9 New IKEA Products You Need to Hack in 2024 (They’re So Versatile!)
IKEA-lovers know that the only thing that’s better than a fresh round of new products is a fresh round of new products that are totally hackable. Of course, you can always look to the tried-and-true IKEA hack classics — you know, like HEMNES dressers and KALLAX bookshelves — but if you’re itching for something novel, it’s time to shop IKEA’s latest products.
The new IKEA offerings include innovative spins on existing products (hello, new BILLY) and plenty of completely original launches, too. Not sure where to start? No worries — we did the work for you. Below, find the nine most hackable new products, along with clever ideas from DIYers to get you started.
BILLY/OXBERG Bookcase with Doors
The new BILLY bookcase — with a paper foil finish over particleboard, and a lower price point — finally launched stateside! Alongside it come a few new releases that help you create your dream BILLY setup, including this BILLY/OXBERG bookcase with doors. Its simple shape makes it a perfect candidate for hacks in virtually any style.
Hack it: Options abound for this bookcase, but for a complete 180 on style, take inspiration from Ashley of @historyinhighheels. She used a similar cabinet — the IKEA SKRUVBY — as the base of this whimsical-yet-glam scalloped furniture piece. Paint, contact paper, and pool noodles were the key ingredients of this transformation.
“My biggest takeaway was the power of pool noodles!” says Ashley. “They are a great (and inexpensive) hack for creating a scalloped effect on furniture and for upholstery.”
LACK Console Table
You’re probably familiar with the LACK side table, coffee table, and shelves, which are among IKEA’s top-selling products. But this year, IKEA released a new product in the line: a LACK console table that’s available in both a light oak finish and a dark black/brown finish. The sleek shape with thick, waterfall-like sides make this LACK iteration look way more elevated than its predecessors — but it’s still just as hackable.
Hack it: Scalloped trim across the front of this console table would take it instantly from sleek to sweet. Need an example? Look to this bookshelf hack from DIYer Trine from @boligglade. She used a Cricut machine to create her scallops, plus sage green paint, to turn a plain shelf into a vintage-inspired piece for a children’s playroom. You don’t need a Cricut to pull the look off — instead, look for scalloped trim made of wood or MDF, which you can glue in place.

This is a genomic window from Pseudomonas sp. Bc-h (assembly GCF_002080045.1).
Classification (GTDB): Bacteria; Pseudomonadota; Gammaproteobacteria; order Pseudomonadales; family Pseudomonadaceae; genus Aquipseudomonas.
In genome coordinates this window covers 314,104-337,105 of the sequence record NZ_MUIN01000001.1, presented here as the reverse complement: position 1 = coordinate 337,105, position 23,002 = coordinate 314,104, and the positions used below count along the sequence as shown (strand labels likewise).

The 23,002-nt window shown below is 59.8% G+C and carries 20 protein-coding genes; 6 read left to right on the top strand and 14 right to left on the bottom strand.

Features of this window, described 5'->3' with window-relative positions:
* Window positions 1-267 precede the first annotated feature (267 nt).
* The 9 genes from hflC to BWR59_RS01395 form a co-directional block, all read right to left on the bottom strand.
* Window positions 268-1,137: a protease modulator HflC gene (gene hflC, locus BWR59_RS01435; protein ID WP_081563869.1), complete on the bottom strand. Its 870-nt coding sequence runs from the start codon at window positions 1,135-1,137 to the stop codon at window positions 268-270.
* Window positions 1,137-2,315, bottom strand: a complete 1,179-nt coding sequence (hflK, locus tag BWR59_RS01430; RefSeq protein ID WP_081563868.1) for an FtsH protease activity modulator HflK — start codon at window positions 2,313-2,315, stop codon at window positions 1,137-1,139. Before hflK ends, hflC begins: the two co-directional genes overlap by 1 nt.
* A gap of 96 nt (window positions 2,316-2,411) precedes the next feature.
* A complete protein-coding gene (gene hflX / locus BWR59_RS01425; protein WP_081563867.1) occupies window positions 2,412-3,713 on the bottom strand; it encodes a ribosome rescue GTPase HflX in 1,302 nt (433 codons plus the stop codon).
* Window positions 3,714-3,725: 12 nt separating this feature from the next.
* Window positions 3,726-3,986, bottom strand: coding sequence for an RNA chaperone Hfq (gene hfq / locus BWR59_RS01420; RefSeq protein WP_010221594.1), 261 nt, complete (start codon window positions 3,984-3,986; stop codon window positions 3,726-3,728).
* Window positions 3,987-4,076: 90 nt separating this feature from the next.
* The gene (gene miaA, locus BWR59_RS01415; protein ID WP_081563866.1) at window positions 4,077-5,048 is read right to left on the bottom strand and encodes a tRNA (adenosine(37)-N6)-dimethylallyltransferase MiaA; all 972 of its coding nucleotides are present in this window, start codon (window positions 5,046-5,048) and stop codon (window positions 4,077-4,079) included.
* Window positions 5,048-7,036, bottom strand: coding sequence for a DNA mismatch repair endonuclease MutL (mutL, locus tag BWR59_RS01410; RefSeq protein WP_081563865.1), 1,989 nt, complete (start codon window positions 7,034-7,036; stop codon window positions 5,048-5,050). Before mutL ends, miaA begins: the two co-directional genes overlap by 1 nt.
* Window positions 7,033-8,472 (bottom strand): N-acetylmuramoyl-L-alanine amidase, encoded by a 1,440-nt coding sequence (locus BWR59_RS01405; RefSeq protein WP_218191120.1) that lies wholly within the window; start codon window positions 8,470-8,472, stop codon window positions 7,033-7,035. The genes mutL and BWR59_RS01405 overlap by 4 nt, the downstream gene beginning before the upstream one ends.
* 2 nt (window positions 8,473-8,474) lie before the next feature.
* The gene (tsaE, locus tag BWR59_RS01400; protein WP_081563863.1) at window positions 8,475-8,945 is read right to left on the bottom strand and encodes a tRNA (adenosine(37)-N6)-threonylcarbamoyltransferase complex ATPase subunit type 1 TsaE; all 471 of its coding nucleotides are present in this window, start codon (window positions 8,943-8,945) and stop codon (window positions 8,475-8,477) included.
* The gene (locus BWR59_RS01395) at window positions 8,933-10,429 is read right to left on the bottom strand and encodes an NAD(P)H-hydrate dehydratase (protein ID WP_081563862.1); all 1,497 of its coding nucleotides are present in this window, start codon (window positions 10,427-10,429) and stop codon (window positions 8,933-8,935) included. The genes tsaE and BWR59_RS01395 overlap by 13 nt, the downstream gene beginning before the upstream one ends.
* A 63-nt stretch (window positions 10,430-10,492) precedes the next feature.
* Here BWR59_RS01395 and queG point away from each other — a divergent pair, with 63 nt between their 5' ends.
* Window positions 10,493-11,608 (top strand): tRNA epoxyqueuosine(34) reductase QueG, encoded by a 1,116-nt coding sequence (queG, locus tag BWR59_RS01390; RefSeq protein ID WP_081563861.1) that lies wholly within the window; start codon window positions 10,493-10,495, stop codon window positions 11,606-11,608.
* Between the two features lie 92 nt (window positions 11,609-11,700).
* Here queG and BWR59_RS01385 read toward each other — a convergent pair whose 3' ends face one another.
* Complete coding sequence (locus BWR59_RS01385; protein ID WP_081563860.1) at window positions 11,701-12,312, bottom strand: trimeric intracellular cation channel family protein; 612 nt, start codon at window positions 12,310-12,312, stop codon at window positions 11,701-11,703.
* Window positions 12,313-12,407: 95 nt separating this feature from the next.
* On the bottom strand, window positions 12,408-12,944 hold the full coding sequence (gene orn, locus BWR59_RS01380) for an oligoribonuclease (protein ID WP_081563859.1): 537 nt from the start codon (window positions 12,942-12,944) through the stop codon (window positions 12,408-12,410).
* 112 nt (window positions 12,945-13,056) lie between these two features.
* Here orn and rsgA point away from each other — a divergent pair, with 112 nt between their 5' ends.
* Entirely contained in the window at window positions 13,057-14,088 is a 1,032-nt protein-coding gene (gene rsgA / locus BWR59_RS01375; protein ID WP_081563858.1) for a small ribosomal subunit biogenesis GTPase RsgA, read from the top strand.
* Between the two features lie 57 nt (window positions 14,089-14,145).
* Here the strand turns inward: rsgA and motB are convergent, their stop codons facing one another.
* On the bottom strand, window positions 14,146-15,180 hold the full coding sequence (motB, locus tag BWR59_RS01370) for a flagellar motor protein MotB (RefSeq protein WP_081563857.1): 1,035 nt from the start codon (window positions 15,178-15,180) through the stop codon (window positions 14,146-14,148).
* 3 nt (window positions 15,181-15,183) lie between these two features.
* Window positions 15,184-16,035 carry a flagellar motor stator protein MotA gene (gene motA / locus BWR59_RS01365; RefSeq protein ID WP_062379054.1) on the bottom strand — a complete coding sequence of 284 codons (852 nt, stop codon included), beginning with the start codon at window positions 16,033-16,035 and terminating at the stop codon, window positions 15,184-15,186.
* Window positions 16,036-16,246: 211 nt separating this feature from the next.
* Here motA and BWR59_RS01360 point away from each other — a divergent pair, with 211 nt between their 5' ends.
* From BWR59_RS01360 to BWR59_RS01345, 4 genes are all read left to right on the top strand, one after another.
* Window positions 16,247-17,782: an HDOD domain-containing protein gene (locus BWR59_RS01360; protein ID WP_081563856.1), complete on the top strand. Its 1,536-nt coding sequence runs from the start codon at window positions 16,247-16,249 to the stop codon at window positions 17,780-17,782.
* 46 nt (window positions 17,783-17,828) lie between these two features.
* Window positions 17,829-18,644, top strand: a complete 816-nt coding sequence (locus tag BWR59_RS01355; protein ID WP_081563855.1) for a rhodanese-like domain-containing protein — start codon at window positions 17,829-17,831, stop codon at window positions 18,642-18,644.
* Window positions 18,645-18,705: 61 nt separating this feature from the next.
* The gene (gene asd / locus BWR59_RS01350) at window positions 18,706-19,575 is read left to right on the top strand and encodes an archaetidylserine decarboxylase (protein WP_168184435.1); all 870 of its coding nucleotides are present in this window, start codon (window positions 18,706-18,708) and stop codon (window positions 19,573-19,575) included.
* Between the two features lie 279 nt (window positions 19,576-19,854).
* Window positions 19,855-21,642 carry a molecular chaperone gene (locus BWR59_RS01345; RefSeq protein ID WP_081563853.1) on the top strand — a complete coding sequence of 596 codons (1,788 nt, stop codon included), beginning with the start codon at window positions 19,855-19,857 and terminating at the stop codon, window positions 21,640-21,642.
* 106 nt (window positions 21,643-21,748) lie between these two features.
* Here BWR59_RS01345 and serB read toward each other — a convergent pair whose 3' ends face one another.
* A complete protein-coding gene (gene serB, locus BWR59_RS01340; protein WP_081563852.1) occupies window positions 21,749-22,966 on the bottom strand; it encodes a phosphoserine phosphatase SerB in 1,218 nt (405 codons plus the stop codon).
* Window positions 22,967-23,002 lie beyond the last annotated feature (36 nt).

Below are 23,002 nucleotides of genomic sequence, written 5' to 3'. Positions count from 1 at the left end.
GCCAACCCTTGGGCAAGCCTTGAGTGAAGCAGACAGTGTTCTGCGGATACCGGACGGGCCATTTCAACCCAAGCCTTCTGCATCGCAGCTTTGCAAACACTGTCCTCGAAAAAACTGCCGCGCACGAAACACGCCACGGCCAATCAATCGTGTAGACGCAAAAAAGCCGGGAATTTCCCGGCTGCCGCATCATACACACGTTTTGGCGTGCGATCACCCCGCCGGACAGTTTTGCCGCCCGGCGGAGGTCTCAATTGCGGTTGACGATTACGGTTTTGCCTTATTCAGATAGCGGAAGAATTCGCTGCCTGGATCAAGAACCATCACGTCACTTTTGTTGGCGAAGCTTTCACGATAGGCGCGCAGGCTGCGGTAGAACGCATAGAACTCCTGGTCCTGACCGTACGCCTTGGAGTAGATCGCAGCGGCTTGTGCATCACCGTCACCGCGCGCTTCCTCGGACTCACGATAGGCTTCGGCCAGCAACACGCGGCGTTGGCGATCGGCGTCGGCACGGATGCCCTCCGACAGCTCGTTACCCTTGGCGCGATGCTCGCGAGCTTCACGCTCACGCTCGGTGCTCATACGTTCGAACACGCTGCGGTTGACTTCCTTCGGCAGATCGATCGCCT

MOSSJÖN Glass-Door Cabinet
Hack it: To hack this cabinet, it’s all about paint. Reach for any color that gives you heart eyes, like a vintage-y green, a cheery red or pink, or a sleek metallic gold. A fresh paint job has lasting power if you do it right — just look to DIYer Stephanie’s VITTSJÖ shelf hack. She painted her shelf (originally black) gold over a decade ago and it still looks great today. Another upgrade she did that’s worth trying on your own hacks: She swapped the plain shelf at the bottom for a mirrored one, adding a glam touch. “This IKEA hack taught me you can update low-end items with high-end and customized touches and they can look great,” says Stephanie.
The new HYLTARP loveseat has a classic shape that will outlast any come-and-go trends, which makes it a pretty sound investment. What makes it hackable, though, is the removable cover that comes in 10 colors (one of which is a very tie dye-able white).
Hack it: Time to tie dye! That’s what Robin Heller, designer at Surrounded by Color, did for her own IKEA sofa (it’s the SÖDERHAMN). She used a dye pattern from Upstate to give the once-plain sofa a vibrant ‘70s-style look that’s a little kitschy but pretty sophisticated, too. And it’s surprisingly practical: “One thing I’m always thinking about is how perfect this tie dyed slipcover is for kids!” Heller says. “I have three boys and it’s impossible to stain.”
If you’d rather not use liquid dye, try using the tissue paper method to give your sofa cover a groovy new look.